Canadian GP What a washout!
WE ARE SAILING: Sebastian Vettel of Red Bull ploughs through the water before the 2011 Candian F1 GP was suspended. Image: AFP
Montreal – As time, and the crowds, started to trickle away from the 2011 Canadian Formula 1 Grand Prix, the questions were still hanging over Lewis Hamilton’s collision with team mate Jenson button and a number of other incidents.
By 20:45 SA time the rain was still pouring like a tropical monsoon over the St Lawrence Seaway, plastic sheeting covered a number of cars and one team even had a prefabricated tent over its machinery.
Giant brush machines were fighting with the swelling flood across the track and everywhere dejected technicians, drivers and pit crews were staring balefully at the sky.
HALTED AFTER 25 LAPS
It didn’t look like it was going to let up and chances were the race would be abandoned. How that would pan out for positions and points was still to be decided.
The race was halted after only 25 of the scheduled 70 laps with Red Bull’s Sebastian Vettel in the lead. The cars were ordered to form up in race order on the starting grid and teams took immediate action to waterproof their cars and do whatever race maintenance was possible.
It was the first race of the 2011 season to be hit by severe bad weather and FIA race director Charlie Whiting was said by Red Bull manager Christian Horner to have “done the right thing” by stopping the action.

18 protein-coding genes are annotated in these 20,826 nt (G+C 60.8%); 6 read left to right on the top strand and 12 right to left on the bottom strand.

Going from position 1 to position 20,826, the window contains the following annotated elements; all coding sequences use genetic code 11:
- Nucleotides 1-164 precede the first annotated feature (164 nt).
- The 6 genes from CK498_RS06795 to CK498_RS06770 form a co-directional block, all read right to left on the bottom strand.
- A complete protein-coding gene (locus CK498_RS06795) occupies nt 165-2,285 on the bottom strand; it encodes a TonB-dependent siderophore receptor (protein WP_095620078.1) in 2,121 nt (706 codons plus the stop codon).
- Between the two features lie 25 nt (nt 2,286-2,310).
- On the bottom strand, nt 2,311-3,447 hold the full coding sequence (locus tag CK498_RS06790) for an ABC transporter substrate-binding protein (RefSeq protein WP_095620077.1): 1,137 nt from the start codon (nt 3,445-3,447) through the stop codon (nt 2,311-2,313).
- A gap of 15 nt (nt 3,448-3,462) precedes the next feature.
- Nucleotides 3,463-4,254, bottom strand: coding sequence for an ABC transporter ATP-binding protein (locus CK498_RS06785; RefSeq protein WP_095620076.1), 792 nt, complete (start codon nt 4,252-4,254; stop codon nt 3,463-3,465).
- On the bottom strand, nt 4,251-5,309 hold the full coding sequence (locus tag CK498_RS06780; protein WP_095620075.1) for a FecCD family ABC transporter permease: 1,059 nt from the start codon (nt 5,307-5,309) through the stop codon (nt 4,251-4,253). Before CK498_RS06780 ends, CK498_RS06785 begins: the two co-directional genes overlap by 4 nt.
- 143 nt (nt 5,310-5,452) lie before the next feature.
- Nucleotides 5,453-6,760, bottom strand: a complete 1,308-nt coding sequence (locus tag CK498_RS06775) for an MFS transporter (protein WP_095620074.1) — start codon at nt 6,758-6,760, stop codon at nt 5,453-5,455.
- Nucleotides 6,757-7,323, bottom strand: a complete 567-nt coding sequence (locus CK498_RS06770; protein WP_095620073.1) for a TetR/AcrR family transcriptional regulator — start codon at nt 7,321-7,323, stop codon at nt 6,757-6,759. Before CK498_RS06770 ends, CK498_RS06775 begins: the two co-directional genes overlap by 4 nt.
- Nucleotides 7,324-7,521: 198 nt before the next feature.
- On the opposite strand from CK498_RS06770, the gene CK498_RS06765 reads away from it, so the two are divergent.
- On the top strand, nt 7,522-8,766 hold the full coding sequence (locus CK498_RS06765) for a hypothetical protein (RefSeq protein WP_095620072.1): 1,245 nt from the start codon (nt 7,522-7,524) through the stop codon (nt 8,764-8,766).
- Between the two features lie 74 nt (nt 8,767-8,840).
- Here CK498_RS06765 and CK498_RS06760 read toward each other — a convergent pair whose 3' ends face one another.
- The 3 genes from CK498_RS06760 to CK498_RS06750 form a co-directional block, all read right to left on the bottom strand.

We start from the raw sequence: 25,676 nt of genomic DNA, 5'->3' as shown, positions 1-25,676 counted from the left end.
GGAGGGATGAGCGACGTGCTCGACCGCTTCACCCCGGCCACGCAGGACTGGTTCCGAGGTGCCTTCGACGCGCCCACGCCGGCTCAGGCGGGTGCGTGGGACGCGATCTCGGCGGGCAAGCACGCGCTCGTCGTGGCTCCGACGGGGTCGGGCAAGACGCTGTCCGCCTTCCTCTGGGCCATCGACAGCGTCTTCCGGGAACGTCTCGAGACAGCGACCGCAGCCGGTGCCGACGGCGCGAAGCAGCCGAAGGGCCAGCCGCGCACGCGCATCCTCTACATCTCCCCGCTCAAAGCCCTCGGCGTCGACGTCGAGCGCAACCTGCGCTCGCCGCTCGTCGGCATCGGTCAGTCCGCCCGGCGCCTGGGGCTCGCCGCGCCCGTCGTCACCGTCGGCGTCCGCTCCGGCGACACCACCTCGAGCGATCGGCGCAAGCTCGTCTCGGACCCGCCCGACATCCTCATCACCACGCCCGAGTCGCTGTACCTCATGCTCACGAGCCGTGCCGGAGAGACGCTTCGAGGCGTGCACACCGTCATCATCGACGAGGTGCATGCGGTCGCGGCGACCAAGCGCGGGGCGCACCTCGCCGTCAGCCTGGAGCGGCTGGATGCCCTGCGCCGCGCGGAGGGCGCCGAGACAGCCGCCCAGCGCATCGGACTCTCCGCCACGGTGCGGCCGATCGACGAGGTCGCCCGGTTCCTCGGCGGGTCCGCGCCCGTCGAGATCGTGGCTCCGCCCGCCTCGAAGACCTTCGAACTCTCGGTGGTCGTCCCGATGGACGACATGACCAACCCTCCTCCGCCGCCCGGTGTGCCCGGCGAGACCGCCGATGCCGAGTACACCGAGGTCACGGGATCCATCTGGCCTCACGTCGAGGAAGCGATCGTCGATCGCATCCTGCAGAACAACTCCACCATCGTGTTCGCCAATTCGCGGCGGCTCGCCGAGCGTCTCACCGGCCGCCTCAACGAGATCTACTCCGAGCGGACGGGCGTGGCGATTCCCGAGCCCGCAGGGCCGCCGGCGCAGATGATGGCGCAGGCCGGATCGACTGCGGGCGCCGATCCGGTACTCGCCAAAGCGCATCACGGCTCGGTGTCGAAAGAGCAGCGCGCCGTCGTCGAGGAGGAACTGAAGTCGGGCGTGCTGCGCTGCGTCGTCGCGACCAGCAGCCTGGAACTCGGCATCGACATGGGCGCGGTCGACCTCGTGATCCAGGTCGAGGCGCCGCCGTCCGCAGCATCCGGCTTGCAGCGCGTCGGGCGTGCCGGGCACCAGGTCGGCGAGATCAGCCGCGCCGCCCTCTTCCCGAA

"In conditions like these,” Horner said, “the drivers are just passengers. The water picks the car up, they've got no drive and an accident is so easy to have, especially with the walls so close".
HAMILTON IN TROUBLE
Sliding and correcting and then sliding again became the race order; standing pools made things impossible and eventually Sebastian Vettel radioed from the front: “The track is just undriveable.”
The race organisers listened. The race was stopped.
Little, however, can stop Lewis Hamilton when the lights go out and eventually he and team mate Jenson Button collided; Hamilton said he had the track advantage, Button said he didn’t see the Englishman coming up along his left side.
“What’s he doing?” bleated Button over the team radio.
It was a second successive controversial race for the 26-year-old Hamilton. At the 2011 Monaco GP two weeks earlier he was penalised for collisions with Felipe Massa of Ferrari and Pastor Maldonado of Williams.
Afterwards he criticised the stewards in an outburst during a TV interview in which he jokingly suggested, with a reference to the comic character Ali G, that he was being victimised because he was black.
Nobody thought it was funny and he apologised to the other drivers and the stewards and wrote a letter of apology to the FIA.
Meanwhile, at Montreal, the rain was still falling... and the end of the worldwide TV window was approaching.
Would there be time for more racing...?